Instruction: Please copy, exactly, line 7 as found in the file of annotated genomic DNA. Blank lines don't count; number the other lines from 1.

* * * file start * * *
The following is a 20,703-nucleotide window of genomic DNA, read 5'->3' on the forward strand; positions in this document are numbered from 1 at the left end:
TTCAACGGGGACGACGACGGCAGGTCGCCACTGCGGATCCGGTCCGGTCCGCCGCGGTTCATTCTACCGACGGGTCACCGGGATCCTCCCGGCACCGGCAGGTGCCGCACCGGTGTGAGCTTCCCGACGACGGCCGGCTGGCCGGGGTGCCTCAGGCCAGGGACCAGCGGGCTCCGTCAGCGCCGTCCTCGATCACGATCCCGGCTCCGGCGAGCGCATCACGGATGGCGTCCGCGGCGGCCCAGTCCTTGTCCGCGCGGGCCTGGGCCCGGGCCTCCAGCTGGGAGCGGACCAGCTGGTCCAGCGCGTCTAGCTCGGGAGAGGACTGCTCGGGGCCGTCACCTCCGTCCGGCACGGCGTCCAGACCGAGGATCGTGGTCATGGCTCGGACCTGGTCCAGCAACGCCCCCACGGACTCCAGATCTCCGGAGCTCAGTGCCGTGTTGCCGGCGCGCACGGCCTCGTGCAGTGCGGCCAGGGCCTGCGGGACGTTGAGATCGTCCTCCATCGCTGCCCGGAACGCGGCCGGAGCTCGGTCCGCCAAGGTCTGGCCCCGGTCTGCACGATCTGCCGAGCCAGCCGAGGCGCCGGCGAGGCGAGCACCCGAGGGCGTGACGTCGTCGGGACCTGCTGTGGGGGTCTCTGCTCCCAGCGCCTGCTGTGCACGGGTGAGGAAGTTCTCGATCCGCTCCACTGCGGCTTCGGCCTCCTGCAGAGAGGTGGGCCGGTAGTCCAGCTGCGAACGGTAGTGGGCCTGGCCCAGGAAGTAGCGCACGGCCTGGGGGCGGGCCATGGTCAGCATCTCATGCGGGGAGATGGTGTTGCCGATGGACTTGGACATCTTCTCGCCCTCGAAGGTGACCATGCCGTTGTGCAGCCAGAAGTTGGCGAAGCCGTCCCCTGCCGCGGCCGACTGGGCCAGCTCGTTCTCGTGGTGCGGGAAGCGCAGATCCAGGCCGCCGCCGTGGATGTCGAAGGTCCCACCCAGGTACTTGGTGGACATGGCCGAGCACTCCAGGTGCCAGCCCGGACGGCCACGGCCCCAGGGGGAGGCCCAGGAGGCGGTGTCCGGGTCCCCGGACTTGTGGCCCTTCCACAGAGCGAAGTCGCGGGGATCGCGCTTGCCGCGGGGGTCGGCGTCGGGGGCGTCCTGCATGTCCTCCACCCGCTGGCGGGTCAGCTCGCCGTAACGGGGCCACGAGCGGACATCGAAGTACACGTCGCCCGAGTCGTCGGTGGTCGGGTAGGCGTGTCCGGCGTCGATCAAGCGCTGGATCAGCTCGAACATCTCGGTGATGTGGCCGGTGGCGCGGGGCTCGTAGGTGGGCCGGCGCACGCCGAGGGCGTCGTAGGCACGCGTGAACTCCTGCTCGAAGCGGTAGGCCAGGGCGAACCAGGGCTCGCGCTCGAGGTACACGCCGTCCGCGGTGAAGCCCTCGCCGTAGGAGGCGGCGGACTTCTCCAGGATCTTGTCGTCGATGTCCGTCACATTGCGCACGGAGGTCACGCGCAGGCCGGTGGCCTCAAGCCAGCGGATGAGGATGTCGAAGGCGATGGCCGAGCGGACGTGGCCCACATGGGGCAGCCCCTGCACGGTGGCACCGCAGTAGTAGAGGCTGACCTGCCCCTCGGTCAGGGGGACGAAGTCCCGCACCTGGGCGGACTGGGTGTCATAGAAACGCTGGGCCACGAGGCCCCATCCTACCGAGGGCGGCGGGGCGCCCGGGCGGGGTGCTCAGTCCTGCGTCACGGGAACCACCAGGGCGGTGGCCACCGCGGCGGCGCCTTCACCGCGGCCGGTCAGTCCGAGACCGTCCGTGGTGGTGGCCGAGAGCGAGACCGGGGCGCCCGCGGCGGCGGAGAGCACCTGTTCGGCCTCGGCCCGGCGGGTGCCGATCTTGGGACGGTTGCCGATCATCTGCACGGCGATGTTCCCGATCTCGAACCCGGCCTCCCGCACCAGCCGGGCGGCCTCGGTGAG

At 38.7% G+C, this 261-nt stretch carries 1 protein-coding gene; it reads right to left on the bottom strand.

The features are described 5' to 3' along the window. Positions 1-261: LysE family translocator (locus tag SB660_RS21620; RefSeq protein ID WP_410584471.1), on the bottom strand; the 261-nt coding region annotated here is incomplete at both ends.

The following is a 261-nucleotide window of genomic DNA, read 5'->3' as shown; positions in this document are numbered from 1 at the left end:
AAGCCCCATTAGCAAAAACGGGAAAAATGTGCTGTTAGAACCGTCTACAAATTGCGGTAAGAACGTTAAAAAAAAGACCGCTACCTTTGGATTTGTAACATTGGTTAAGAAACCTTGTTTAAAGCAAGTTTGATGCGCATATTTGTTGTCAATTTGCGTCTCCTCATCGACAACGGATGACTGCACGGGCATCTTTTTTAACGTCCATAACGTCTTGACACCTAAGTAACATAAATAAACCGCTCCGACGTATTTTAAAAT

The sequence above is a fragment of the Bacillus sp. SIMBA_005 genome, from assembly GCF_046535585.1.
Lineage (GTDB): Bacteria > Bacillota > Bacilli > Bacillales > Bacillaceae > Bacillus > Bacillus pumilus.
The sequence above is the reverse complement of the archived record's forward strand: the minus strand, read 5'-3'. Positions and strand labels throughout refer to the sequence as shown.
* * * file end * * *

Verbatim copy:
The sequence above is a fragment of the Bacillus sp. SIMBA_005 genome, from assembly GCF_046535585.1.